Sargent Irrigation has grown by leaps and bounds since Mike's father, Larry Whitesel, took full ownership of the business with his friend Wayne Caps in 1954. It now has eight locations scattered across Nebraska and 180 employees, which includes the individuals who work for Sargent Pipe Co., the company's manufacturing division. At the Sargent Pipe facility, the company manufactures and warehouses turbine pumps, pump parts, well casing, drilling rigs, service rigs and rig support equipment. "We build all of our own stuff and repair our own stuff. Dad found out years ago that a lot of times, if you want something done and done right and built the way you want it built, you have to do it yourself," Whitesel proudly reports.

Seventy-five percent to 80 percent of Sargent's work is agricultural, and Whitesel has found that the weather definitely affects the number of requests his company receives for wells. "The weather is huge in our business - if it's dry, we're busy," he says. "When I was a branch manager up in Neleigh, Neb., we had one year when the economy was poor and it was wet, and we drilled seven wells out of that office all year long. It's been dry in Nebraska. The eastern half has had more moisture than the western half, but we can hardly get all the work done."

Although there is some crop variation from one end of the state to the other, "the majority of the wells that we drill for the ag sector, they're going on pivots, and the pivots are being used to raise mostly corn or beans," Whitesel notes. "Most of the wells are anywhere from a 28- to a 32-inch borehole. Across the company, 30-inch would probably be the norm. And we set mostly 16-inch casing. We have different parts of the state that we set steel casing, and there are some parts of the state that we set plastic casing."

Irrigation Technology Progresses

To keep up with the increase in irrigation, the industry's technology is evolving and advancing. Both drilling companies note improvements, as well as shifts to different products, in recent years.

Whitesel, for example, says that his company is using a lot more plastic casing these days. "We sold very little plastic casing in the late 1980s, early 1990s," he says. "I think there's been a big improvement in the plastic casing. It's rounder, it's straighter, it has greater strength than it used to it. Years ago, we didn't set plastic casing because you couldn't set it in the ground and get it gravel packed because it would collapse on you. They've definitely solved that problem."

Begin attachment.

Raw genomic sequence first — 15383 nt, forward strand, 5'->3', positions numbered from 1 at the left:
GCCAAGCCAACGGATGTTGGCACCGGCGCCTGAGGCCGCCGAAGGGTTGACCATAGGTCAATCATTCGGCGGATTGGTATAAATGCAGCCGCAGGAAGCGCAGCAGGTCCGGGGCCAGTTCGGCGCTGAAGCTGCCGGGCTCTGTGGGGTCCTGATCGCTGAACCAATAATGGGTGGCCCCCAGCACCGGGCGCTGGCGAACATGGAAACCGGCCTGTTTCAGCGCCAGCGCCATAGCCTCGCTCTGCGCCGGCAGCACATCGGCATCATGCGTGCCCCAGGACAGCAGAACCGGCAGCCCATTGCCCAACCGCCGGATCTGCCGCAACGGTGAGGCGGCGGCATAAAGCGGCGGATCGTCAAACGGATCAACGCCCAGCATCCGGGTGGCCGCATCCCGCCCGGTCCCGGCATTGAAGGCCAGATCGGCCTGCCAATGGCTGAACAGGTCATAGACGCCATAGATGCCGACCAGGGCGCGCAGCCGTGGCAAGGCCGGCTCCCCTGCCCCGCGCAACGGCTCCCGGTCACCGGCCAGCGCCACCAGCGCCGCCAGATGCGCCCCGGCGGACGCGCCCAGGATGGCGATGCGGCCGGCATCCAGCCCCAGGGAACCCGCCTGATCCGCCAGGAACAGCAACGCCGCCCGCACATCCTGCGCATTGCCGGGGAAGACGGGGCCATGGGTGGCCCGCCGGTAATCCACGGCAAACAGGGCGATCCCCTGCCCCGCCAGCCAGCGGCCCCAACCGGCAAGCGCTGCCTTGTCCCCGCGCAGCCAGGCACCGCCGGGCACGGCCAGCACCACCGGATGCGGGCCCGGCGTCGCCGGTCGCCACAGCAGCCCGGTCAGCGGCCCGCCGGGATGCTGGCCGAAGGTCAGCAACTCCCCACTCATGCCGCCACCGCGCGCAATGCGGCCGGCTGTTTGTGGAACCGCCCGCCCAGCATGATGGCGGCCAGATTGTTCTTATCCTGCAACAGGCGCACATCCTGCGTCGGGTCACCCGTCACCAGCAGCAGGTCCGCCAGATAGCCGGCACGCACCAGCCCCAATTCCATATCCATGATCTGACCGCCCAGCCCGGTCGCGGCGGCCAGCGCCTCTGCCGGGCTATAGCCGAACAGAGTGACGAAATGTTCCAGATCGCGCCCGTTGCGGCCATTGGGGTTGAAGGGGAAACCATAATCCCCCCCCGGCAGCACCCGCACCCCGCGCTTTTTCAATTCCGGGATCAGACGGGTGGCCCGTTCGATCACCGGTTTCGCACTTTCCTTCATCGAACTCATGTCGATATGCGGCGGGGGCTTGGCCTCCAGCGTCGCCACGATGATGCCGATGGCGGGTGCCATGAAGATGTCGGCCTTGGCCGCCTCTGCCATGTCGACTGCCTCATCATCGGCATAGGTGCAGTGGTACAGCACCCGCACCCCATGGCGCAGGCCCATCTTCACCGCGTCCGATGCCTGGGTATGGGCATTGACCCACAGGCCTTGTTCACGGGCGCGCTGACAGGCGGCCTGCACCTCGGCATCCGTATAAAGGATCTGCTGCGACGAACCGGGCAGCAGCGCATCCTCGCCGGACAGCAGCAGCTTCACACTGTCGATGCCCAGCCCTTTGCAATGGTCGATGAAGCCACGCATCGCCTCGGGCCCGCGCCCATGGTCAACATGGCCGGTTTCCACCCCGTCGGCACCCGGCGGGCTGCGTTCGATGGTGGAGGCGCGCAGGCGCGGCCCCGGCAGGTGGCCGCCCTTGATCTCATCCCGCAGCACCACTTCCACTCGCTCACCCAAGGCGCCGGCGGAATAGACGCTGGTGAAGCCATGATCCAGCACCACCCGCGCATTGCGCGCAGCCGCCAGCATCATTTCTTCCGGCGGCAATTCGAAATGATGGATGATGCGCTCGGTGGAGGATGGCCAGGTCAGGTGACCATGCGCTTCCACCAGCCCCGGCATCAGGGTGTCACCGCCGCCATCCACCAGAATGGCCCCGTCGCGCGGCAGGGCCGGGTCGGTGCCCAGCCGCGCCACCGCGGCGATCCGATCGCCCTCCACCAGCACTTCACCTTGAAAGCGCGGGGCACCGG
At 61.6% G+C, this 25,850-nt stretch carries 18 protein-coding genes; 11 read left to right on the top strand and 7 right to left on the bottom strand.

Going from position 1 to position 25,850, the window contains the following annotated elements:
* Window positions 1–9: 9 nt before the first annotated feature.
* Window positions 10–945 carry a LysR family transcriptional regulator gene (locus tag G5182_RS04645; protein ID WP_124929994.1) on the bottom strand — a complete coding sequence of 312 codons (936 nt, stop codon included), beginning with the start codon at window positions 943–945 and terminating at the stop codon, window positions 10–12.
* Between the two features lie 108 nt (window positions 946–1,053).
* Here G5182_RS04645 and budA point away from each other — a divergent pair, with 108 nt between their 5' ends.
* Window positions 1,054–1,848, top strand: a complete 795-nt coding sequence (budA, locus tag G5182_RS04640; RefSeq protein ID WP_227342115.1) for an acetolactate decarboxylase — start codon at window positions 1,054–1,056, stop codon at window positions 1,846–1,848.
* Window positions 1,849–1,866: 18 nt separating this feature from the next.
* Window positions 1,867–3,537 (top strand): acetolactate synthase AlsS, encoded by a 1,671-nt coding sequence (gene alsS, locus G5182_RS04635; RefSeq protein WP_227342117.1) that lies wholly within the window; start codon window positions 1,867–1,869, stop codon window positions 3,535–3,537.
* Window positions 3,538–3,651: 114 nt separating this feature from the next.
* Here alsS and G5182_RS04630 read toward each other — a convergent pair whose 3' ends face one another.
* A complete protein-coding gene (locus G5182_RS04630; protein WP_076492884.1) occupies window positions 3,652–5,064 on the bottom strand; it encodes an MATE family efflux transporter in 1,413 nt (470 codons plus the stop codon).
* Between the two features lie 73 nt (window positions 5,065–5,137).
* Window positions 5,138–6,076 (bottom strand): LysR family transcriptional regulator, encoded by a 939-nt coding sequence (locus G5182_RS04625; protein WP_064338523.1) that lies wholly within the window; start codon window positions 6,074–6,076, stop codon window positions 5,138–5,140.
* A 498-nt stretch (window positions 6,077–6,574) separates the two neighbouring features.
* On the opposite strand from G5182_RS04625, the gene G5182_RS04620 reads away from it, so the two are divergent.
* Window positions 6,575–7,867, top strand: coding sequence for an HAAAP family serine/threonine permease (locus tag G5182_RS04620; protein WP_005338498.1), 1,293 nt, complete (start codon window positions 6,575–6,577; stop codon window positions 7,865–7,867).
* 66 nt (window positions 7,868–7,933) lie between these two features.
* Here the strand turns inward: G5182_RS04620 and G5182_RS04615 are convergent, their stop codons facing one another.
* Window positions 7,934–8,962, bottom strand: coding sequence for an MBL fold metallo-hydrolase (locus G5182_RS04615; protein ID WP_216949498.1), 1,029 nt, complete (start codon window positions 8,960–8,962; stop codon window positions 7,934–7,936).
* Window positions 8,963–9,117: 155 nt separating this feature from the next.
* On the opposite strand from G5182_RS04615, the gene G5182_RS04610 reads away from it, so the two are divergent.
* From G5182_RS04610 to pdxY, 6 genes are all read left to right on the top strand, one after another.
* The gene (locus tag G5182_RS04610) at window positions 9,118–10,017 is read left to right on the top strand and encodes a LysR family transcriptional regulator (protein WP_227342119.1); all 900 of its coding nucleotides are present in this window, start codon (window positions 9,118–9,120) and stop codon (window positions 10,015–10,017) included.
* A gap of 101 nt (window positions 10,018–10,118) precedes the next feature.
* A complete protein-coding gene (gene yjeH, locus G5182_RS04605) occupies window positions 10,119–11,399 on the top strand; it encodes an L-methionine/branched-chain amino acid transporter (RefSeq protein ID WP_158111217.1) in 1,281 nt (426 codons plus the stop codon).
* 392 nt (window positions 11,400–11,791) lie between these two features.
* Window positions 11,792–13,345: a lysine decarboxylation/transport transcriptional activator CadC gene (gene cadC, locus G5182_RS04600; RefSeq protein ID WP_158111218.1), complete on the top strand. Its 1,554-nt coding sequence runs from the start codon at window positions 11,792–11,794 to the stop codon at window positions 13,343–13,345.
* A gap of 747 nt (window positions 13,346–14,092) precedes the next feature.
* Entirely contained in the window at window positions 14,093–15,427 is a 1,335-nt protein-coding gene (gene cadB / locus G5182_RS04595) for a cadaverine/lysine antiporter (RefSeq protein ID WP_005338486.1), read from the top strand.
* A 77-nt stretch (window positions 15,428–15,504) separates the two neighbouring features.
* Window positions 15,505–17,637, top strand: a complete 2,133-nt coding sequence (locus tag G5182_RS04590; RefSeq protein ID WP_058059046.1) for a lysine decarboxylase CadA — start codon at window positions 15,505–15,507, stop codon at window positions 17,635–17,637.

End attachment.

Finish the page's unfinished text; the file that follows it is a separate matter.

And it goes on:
Smelser notes that most of the technology changes he sees in his Missouri market are helping farmers irrigate more land, more efficiently, in less time. "We're seeing it moving from centrifugal pumps and motors more and more to the larger wells with turbines in them. That's just like with everything else in farming - smaller to larger - to produce more volume of water, to water more acres in a smaller period of time because the labor's not out there," he explains.

He says that his company also is noticing "more farmers going to surge valves, which help to control water use and efficiency. Our university extension service works with growers to establish their program. We also see more use of poly pipe, which reduce friction loss, gives the ability to water in a shorter amount of time, reduces engine speeds and saves fuel."

However, even though there has been clear progress in irrigation technology, Whitesel says it's virtually useless if the farmer and the well driller cannot hire decent employees. "We can talk about technology, and we can talk about improvements, but I can say that the biggest problem that our industry and any industry in Nebraska is going to have is labor," he says. "It's hard finding good people who want to work. We still have a good work ethic, there are just not as many people as there used to be. We're trying to mechanize it as much as possible, but it still takes manpower, whether it's men or women."